U.S. lawmakers probe Credit Suisse on compliance with Russia sanctions

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FILE PHOTO: The logo of Swiss bank Credit Suisse is seen in Zurich

WASHINGTON -U.S. lawmakers are probing Credit Suisse Group AG’s compliance with sanctions related to Russia’s invasion of Ukraine and have asked the Swiss bank to provide all relevant documentation.

Credit Suisse was asked to hand over documents related to the financing of yachts and private jets owned by potentially sanctioned individuals, according to a letter sent by the U.S. House of Representatives’ Committee on Oversight and Reform to the bank’s chief executive, Thomas Gottstein, on Monday.

The probe comes after the Financial Times reported earlier this month that Credit Suisse had asked hedge funds and other investors to destroy documents relating to its richest clients’ yachts and private jets, in an attempt to stop information leaking about loans to oligarchs who were later sanctioned.

The letter was sent by U.S. representatives Carolyn Maloney and Stephen Lynch. Maloney chairs the House Oversight and Reform Committee and Lynch is chairman of the Subcommittee on National Security. The letter expressed concern over the timing of the bank’s instruction to destroy the documents as it coincided with Switzerland’s statement that it would join other countries in imposing sanctions on Russia.

Credit Suisse on Monday declined to comment on the probe. It referred back to a statement made earlier this month in response to the FT’s report.

In that statement, it said that the request had been made to ensure investors complied with a nondisclosure agreement and was “in no way linked to the recent implementation of additional sanctions – with which we are fully compliant.”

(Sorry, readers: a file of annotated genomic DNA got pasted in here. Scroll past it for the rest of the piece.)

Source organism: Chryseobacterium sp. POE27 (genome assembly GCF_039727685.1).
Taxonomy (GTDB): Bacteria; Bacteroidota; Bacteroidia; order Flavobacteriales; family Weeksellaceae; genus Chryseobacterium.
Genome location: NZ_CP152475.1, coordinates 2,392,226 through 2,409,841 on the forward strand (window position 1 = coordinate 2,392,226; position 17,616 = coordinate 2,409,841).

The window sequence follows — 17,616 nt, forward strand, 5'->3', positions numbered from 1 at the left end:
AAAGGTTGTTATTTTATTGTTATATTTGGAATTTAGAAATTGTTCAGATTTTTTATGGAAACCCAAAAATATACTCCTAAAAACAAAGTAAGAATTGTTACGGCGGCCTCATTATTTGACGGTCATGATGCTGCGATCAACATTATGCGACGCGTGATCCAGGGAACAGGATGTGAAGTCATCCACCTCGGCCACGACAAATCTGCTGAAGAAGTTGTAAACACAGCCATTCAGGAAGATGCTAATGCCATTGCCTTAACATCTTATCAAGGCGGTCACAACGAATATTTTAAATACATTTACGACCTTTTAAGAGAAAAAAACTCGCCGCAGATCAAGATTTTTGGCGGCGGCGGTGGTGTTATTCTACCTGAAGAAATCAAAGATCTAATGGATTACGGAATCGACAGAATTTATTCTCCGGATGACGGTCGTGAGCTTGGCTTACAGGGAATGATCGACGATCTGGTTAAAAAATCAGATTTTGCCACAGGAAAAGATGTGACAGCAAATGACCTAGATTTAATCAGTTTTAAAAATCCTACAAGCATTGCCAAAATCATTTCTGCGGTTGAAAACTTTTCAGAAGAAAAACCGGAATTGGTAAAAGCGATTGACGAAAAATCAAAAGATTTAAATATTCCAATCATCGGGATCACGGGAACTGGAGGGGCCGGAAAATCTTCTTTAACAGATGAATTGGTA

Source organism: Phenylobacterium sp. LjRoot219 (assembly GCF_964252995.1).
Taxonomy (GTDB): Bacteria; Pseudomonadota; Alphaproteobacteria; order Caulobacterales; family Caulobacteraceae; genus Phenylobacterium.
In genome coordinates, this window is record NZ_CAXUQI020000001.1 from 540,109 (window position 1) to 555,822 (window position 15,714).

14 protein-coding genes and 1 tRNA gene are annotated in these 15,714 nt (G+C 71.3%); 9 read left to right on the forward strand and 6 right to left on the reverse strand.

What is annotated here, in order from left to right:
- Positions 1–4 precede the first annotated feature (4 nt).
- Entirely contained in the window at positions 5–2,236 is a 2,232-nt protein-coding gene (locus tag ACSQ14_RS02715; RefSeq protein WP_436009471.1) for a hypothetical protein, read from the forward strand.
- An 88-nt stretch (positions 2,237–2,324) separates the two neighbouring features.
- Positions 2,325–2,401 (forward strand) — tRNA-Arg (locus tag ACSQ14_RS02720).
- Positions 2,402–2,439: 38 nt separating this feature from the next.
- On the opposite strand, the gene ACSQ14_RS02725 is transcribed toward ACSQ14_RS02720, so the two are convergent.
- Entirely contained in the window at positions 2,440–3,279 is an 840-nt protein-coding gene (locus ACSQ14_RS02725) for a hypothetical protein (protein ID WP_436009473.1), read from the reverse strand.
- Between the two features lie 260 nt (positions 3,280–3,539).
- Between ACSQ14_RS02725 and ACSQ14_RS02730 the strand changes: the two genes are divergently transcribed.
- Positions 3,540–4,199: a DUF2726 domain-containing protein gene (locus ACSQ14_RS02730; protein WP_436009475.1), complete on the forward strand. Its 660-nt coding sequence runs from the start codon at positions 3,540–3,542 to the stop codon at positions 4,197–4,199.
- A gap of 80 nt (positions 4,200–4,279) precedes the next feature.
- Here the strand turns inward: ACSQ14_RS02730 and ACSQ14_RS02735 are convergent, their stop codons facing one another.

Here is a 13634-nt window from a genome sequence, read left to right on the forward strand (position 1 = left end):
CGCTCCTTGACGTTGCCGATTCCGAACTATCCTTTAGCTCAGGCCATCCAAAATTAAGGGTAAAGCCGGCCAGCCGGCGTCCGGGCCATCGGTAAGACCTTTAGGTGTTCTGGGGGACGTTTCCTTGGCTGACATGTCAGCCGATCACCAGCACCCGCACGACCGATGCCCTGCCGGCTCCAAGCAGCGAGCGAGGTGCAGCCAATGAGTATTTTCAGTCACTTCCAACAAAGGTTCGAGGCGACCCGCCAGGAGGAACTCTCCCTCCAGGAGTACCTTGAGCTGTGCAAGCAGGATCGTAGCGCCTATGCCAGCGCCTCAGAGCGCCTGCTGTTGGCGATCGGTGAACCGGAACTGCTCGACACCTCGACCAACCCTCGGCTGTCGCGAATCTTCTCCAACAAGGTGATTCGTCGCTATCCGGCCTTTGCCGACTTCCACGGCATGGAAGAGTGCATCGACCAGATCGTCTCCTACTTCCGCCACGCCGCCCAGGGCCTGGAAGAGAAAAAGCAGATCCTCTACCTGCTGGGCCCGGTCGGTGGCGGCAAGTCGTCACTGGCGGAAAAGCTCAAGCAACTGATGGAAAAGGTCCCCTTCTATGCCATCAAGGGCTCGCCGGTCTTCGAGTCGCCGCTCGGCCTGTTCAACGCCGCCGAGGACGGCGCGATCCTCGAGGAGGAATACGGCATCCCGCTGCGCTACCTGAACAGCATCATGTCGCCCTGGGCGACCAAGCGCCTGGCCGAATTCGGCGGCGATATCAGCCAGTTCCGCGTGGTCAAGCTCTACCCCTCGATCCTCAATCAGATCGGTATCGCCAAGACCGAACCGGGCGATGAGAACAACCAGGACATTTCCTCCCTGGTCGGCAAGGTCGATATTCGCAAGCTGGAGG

Credit Suisse has been asked to comply with the committee’s request by April 11 and will need to send documents starting from January 2017 to present day, according to the letter.

The probe is another headache for Gottstein as he looks to get the bank back on track following a challenging 2021. Last year, the bank’s chairman, Antonio Horta-Osorio, resigned after an internal investigation revealed he breached COVID-19 rules, lost billions of dollars from the collapse of investment fund Archegos Capital Management and was tarnished by its involvement with now-defunct financier Greensill Capital.

Credit Suisse stopped pursuing new business in Russia after the invasion of Ukraine on Feb. 24, the Swiss bank said on Monday in an internal document seen by Reuters.

Prominent U.S. lawmaker Maxine Waters last week asked more than 30 financial services trade groups for information on what steps their members have taken to end business relationships in Russia.

(Reporting by Sohini Podder in Bengaluru, Pete Schroeder in Washington and Matt Scuffham in New YorkEditing by Krishna Chandra Eluri and Matthew Lewis)

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